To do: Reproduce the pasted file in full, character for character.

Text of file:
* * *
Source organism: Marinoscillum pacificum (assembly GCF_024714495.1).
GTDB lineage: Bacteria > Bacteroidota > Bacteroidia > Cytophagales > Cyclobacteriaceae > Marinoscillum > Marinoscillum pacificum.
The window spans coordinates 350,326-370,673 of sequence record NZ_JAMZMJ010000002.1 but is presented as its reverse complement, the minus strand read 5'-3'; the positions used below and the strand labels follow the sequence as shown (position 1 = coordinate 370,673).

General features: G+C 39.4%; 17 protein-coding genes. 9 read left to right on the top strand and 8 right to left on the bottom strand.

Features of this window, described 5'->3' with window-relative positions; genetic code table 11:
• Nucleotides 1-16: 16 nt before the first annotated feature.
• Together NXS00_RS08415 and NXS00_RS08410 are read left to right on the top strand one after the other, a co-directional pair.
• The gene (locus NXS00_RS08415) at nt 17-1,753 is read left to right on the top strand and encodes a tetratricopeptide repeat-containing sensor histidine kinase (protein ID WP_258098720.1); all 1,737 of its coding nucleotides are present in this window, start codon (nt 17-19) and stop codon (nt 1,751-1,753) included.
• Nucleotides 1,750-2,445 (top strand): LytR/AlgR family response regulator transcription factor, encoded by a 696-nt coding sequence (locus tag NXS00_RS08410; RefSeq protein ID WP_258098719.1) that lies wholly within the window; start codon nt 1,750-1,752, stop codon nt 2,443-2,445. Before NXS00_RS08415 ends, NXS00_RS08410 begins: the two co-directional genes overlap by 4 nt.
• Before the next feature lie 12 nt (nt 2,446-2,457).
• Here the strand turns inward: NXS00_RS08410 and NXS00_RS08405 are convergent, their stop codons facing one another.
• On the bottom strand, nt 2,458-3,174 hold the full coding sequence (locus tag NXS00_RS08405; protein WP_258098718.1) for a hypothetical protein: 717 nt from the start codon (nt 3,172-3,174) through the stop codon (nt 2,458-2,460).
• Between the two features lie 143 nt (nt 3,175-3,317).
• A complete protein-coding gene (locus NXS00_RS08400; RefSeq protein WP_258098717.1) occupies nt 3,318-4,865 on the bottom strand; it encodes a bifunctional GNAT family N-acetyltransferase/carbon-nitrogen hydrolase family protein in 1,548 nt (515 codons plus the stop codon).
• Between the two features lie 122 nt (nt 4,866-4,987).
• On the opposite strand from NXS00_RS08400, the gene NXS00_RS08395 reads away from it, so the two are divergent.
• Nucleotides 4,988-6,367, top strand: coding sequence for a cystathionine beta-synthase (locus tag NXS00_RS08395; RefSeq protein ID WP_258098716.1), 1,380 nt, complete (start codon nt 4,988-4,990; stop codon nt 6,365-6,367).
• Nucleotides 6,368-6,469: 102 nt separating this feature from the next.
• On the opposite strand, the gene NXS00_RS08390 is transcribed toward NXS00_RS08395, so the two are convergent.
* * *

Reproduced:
Source organism: Marinoscillum pacificum (assembly GCF_024714495.1).
GTDB lineage: Bacteria > Bacteroidota > Bacteroidia > Cytophagales > Cyclobacteriaceae > Marinoscillum > Marinoscillum pacificum.
The window spans coordinates 350,326-370,673 of sequence record NZ_JAMZMJ010000002.1 but is presented as its reverse complement, the minus strand read 5'-3'; the positions used below and the strand labels follow the sequence as shown (position 1 = coordinate 370,673).

General features: G+C 39.4%; 17 protein-coding genes. 9 read left to right on the top strand and 8 right to left on the bottom strand.

Features of this window, described 5'->3' with window-relative positions; genetic code table 11:
• Nucleotides 1-16: 16 nt before the first annotated feature.
• Together NXS00_RS08415 and NXS00_RS08410 are read left to right on the top strand one after the other, a co-directional pair.
• The gene (locus NXS00_RS08415) at nt 17-1,753 is read left to right on the top strand and encodes a tetratricopeptide repeat-containing sensor histidine kinase (protein ID WP_258098720.1); all 1,737 of its coding nucleotides are present in this window, start codon (nt 17-19) and stop codon (nt 1,751-1,753) included.
• Nucleotides 1,750-2,445 (top strand): LytR/AlgR family response regulator transcription factor, encoded by a 696-nt coding sequence (locus tag NXS00_RS08410; RefSeq protein ID WP_258098719.1) that lies wholly within the window; start codon nt 1,750-1,752, stop codon nt 2,443-2,445. Before NXS00_RS08415 ends, NXS00_RS08410 begins: the two co-directional genes overlap by 4 nt.
• Before the next feature lie 12 nt (nt 2,446-2,457).
• Here the strand turns inward: NXS00_RS08410 and NXS00_RS08405 are convergent, their stop codons facing one another.
• On the bottom strand, nt 2,458-3,174 hold the full coding sequence (locus tag NXS00_RS08405; protein WP_258098718.1) for a hypothetical protein: 717 nt from the start codon (nt 3,172-3,174) through the stop codon (nt 2,458-2,460).
• Between the two features lie 143 nt (nt 3,175-3,317).
• A complete protein-coding gene (locus NXS00_RS08400; RefSeq protein WP_258098717.1) occupies nt 3,318-4,865 on the bottom strand; it encodes a bifunctional GNAT family N-acetyltransferase/carbon-nitrogen hydrolase family protein in 1,548 nt (515 codons plus the stop codon).
• Between the two features lie 122 nt (nt 4,866-4,987).
• On the opposite strand from NXS00_RS08400, the gene NXS00_RS08395 reads away from it, so the two are divergent.
• Nucleotides 4,988-6,367, top strand: coding sequence for a cystathionine beta-synthase (locus tag NXS00_RS08395; RefSeq protein ID WP_258098716.1), 1,380 nt, complete (start codon nt 4,988-4,990; stop codon nt 6,365-6,367).
• Nucleotides 6,368-6,469: 102 nt separating this feature from the next.
• On the opposite strand, the gene NXS00_RS08390 is transcribed toward NXS00_RS08395, so the two are convergent.